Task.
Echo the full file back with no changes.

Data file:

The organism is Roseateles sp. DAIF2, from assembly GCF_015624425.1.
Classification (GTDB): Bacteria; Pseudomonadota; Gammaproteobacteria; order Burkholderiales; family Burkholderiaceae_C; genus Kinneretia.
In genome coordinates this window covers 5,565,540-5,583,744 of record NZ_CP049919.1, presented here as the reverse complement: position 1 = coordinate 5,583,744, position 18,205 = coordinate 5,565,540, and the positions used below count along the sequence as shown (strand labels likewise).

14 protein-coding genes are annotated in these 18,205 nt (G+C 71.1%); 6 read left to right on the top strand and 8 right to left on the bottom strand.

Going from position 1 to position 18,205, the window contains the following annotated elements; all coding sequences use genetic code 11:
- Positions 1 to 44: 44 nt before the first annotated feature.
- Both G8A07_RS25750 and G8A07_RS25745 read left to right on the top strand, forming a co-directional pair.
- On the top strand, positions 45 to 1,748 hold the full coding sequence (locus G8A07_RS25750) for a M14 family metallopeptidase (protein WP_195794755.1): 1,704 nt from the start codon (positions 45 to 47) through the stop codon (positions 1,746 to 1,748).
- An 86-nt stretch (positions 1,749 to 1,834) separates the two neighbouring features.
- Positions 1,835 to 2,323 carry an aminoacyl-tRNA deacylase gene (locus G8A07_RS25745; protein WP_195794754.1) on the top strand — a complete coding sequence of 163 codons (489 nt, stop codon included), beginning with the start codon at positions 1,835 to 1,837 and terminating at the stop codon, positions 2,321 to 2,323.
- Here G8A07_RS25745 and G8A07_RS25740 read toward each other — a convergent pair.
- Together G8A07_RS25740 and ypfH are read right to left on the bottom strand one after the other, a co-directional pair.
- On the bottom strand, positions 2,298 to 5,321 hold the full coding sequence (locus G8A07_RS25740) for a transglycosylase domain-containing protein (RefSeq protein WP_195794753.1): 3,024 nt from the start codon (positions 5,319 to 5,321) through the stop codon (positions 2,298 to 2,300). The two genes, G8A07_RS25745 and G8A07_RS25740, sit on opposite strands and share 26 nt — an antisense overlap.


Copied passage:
The organism is Roseateles sp. DAIF2, from assembly GCF_015624425.1.
Classification (GTDB): Bacteria; Pseudomonadota; Gammaproteobacteria; order Burkholderiales; family Burkholderiaceae_C; genus Kinneretia.
In genome coordinates this window covers 5,565,540-5,583,744 of record NZ_CP049919.1, presented here as the reverse complement: position 1 = coordinate 5,583,744, position 18,205 = coordinate 5,565,540, and the positions used below count along the sequence as shown (strand labels likewise).

14 protein-coding genes are annotated in these 18,205 nt (G+C 71.1%); 6 read left to right on the top strand and 8 right to left on the bottom strand.

Going from position 1 to position 18,205, the window contains the following annotated elements; all coding sequences use genetic code 11:
- Positions 1 to 44: 44 nt before the first annotated feature.
- Both G8A07_RS25750 and G8A07_RS25745 read left to right on the top strand, forming a co-directional pair.
- On the top strand, positions 45 to 1,748 hold the full coding sequence (locus G8A07_RS25750) for a M14 family metallopeptidase (protein WP_195794755.1): 1,704 nt from the start codon (positions 45 to 47) through the stop codon (positions 1,746 to 1,748).
- An 86-nt stretch (positions 1,749 to 1,834) separates the two neighbouring features.
- Positions 1,835 to 2,323 carry an aminoacyl-tRNA deacylase gene (locus G8A07_RS25745; protein WP_195794754.1) on the top strand — a complete coding sequence of 163 codons (489 nt, stop codon included), beginning with the start codon at positions 1,835 to 1,837 and terminating at the stop codon, positions 2,321 to 2,323.
- Here G8A07_RS25745 and G8A07_RS25740 read toward each other — a convergent pair.
- Together G8A07_RS25740 and ypfH are read right to left on the bottom strand one after the other, a co-directional pair.
- On the bottom strand, positions 2,298 to 5,321 hold the full coding sequence (locus G8A07_RS25740) for a transglycosylase domain-containing protein (RefSeq protein WP_195794753.1): 3,024 nt from the start codon (positions 5,319 to 5,321) through the stop codon (positions 2,298 to 2,300). The two genes, G8A07_RS25745 and G8A07_RS25740, sit on opposite strands and share 26 nt — an antisense overlap.